Self Employment Vs Employed
I get asked questions about subcontractors on a regular basis, so I thought I would share a few tips with you.
You will need to register for PAYE all employed staff regardless of the number of hours they work for you. You need to keep personal information for example. Name, address, national insurance, date of birth, hours worked and start and finish dates. Keep a personnel file of any discussions or grievances too.
All employees require an employment contract, this can be simply done see the business link website for a template.
Business Link Template
Or you can use a registered HR Company to prepare one for you.
It describes the employee job title, description, hours of pay. Rights to holiday entitlement, grievance procedures and sick and maternity leave. Confirmation of start date and a job description, along with company rules and procedures.
You as the employer allocate work as required and set the hours of work to that employee, these are likely to consistent. They do not have the responsibility of hiring or dismissing your staff.
You will need to keep employment records and records of salary paid, and you are responsible for their national insurance and income tax contributions. You will also pay Employers National insurance on top of their salary, after the tax free allowances are taken into account. Normally applying to full time time or part time after earning gross pay of £625 per calendar month. 2012/13 rates.
Self Employed or Contractors
Self employed staff or sub contractors are normally used on a temporary basis, the hours can be sporadic, and they have other customers besides yourself.
They would either be set up as a Limited Company, ie they are the employees of that company or your supplier. Or set up for self assessment. They have the right to take or refuse a contract offered to them. They also have the right hire and dismiss their own staff.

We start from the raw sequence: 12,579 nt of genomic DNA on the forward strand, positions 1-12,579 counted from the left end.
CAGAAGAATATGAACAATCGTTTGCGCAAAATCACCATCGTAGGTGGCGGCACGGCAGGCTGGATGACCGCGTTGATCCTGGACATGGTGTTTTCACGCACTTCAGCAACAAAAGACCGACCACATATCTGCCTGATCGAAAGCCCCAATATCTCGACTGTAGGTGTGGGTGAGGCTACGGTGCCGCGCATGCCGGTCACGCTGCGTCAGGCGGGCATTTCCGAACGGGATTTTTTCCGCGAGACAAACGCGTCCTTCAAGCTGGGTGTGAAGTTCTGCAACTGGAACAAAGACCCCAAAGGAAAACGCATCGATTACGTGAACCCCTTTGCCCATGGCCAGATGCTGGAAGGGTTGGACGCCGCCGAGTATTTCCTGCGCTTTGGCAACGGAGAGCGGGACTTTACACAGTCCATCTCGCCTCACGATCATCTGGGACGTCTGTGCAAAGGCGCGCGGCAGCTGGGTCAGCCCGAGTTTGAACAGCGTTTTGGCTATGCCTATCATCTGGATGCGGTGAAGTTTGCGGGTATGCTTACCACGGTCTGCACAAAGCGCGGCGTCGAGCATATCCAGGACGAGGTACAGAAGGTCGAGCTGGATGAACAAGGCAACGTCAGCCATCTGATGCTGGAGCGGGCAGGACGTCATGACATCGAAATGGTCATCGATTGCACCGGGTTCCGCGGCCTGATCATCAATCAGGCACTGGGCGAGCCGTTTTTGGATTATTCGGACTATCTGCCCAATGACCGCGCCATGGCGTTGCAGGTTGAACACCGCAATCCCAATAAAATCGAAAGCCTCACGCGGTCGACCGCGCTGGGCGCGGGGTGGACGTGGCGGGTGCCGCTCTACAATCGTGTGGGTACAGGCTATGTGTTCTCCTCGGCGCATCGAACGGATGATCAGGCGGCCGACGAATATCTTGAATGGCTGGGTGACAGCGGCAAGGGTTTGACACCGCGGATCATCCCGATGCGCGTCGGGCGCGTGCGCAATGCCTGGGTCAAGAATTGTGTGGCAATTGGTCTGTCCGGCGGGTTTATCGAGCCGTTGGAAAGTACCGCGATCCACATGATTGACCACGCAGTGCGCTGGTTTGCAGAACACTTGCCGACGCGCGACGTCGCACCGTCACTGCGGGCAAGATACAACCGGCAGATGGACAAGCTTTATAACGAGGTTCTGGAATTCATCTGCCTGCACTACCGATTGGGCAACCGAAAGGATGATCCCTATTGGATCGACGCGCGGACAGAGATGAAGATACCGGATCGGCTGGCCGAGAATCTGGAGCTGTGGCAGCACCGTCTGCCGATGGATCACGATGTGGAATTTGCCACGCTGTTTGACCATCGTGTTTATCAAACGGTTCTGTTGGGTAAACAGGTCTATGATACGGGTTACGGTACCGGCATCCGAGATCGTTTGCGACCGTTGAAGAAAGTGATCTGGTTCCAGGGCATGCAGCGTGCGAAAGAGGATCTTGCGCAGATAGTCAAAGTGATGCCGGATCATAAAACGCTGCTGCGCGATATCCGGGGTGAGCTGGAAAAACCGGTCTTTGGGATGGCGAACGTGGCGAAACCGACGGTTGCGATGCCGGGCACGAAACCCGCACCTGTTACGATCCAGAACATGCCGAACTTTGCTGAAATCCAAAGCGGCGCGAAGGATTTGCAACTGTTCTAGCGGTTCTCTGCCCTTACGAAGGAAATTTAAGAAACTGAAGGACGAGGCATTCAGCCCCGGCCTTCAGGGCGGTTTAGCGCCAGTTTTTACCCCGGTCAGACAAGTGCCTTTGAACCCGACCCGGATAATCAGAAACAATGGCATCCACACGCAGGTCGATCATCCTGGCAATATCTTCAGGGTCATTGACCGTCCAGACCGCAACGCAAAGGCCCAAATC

They have no entitlement to holiday pay, or sick pay through yourselves, or minimum wage. But will normally charge for work done at their agreed hourly or fixed term rates.
They will either invoice you for the contract or have a deduction made on their fee through the CIS scheme.
The CIS scheme is a fairly simple scheme where you are either the contractor or the subcontractor, the contractor will deduct and pay over 20% of the subcontractors gross pay for income tax. The subcontractor is responsible for their own national insurance. There is a monthly submission required to tell the Inland Revenue what deductions have been made, and payment may be required.
Subcontractors can claim any overpaid deductions against their self assessment return, once a year.
A point to be wary of, any sub contractor that works only for you, and for more than six months will automatically be classed as an employee, once this time has elapsed and you will be responsible for their tax and national insurance.
If in any doubt contact the Inland Revenue helpline on 0845 900 0444
There are many case law studies, where this issue has become cloudy, and the sub-contractor has won the case, been able to sue the customer for lost holiday pay, sickness pay allowances. Don’t let that be you.
This blog is intended for information purposes only and is only advice from past experience, you may have other suggestions of your own. It is not intended to be used to make all of your business decisions but as a guide only.